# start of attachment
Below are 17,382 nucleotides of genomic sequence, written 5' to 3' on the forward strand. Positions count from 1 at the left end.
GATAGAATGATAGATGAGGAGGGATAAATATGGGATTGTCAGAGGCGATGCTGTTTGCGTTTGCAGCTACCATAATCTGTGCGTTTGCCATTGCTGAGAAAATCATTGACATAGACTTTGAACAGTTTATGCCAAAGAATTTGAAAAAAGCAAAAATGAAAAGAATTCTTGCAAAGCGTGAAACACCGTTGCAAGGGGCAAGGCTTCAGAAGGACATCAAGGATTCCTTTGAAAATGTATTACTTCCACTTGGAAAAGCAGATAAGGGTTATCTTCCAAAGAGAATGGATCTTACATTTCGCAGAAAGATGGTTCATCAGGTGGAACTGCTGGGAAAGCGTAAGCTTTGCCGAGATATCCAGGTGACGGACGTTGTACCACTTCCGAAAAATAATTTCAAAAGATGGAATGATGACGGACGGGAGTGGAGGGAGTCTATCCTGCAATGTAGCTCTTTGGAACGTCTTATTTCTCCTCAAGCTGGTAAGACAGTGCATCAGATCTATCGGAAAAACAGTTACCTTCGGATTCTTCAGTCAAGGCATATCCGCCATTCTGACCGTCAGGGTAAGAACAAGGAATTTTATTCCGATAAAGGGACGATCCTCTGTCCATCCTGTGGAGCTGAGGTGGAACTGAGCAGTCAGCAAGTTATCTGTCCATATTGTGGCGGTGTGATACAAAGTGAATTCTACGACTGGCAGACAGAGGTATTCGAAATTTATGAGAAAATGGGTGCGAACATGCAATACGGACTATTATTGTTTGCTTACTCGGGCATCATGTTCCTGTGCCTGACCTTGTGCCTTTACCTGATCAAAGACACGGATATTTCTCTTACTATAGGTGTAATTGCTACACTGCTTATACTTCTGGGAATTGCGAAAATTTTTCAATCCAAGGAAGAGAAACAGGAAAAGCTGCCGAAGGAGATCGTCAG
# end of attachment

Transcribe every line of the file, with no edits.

Below are 17,382 nucleotides of genomic sequence, written 5' to 3' on the forward strand. Positions count from 1 at the left end.
GATAGAATGATAGATGAGGAGGGATAAATATGGGATTGTCAGAGGCGATGCTGTTTGCGTTTGCAGCTACCATAATCTGTGCGTTTGCCATTGCTGAGAAAATCATTGACATAGACTTTGAACAGTTTATGCCAAAGAATTTGAAAAAAGCAAAAATGAAAAGAATTCTTGCAAAGCGTGAAACACCGTTGCAAGGGGCAAGGCTTCAGAAGGACATCAAGGATTCCTTTGAAAATGTATTACTTCCACTTGGAAAAGCAGATAAGGGTTATCTTCCAAAGAGAATGGATCTTACATTTCGCAGAAAGATGGTTCATCAGGTGGAACTGCTGGGAAAGCGTAAGCTTTGCCGAGATATCCAGGTGACGGACGTTGTACCACTTCCGAAAAATAATTTCAAAAGATGGAATGATGACGGACGGGAGTGGAGGGAGTCTATCCTGCAATGTAGCTCTTTGGAACGTCTTATTTCTCCTCAAGCTGGTAAGACAGTGCATCAGATCTATCGGAAAAACAGTTACCTTCGGATTCTTCAGTCAAGGCATATCCGCCATTCTGACCGTCAGGGTAAGAACAAGGAATTTTATTCCGATAAAGGGACGATCCTCTGTCCATCCTGTGGAGCTGAGGTGGAACTGAGCAGTCAGCAAGTTATCTGTCCATATTGTGGCGGTGTGATACAAAGTGAATTCTACGACTGGCAGACAGAGGTATTCGAAATTTATGAGAAAATGGGTGCGAACATGCAATACGGACTATTATTGTTTGCTTACTCGGGCATCATGTTCCTGTGCCTGACCTTGTGCCTTTACCTGATCAAAGACACGGATATTTCTCTTACTATAGGTGTAATTGCTACACTGCTTATACTTCTGGGAATTGCGAAAATTTTTCAATCCAAGGAAGAGAAACAGGAAAAGCTGCCGAAGGAGATCGTCAG